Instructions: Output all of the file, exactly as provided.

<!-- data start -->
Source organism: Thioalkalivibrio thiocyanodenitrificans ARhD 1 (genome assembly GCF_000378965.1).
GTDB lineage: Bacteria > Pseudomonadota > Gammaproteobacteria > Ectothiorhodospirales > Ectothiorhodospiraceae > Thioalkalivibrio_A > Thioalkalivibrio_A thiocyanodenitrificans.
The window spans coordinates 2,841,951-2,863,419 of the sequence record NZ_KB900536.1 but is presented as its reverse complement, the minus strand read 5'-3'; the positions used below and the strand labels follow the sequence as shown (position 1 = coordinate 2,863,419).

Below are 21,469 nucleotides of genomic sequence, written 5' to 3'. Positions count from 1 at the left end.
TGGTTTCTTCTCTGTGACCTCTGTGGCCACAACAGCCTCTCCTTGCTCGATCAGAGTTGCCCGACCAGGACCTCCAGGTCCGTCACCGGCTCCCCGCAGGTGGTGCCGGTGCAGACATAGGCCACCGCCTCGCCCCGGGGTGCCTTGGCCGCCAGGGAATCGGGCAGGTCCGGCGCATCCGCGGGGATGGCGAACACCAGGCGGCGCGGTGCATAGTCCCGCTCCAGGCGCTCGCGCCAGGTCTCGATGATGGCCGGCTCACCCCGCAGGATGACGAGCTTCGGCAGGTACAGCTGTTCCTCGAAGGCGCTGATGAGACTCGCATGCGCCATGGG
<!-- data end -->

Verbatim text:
Source organism: Thioalkalivibrio thiocyanodenitrificans ARhD 1 (genome assembly GCF_000378965.1).
GTDB lineage: Bacteria > Pseudomonadota > Gammaproteobacteria > Ectothiorhodospirales > Ectothiorhodospiraceae > Thioalkalivibrio_A > Thioalkalivibrio_A thiocyanodenitrificans.
The window spans coordinates 2,841,951-2,863,419 of the sequence record NZ_KB900536.1 but is presented as its reverse complement, the minus strand read 5'-3'; the positions used below and the strand labels follow the sequence as shown (position 1 = coordinate 2,863,419).

Below are 21,469 nucleotides of genomic sequence, written 5' to 3'. Positions count from 1 at the left end.
TGGTTTCTTCTCTGTGACCTCTGTGGCCACAACAGCCTCTCCTTGCTCGATCAGAGTTGCCCGACCAGGACCTCCAGGTCCGTCACCGGCTCCCCGCAGGTGGTGCCGGTGCAGACATAGGCCACCGCCTCGCCCCGGGGTGCCTTGGCCGCCAGGGAATCGGGCAGGTCCGGCGCATCCGCGGGGATGGCGAACACCAGGCGGCGCGGTGCATAGTCCCGCTCCAGGCGCTCGCGCCAGGTCTCGATGATGGCCGGCTCACCCCGCAGGATGACGAGCTTCGGCAGGTACAGCTGTTCCTCGAAGGCGCTGATGAGACTCGCATGCGCCATGGG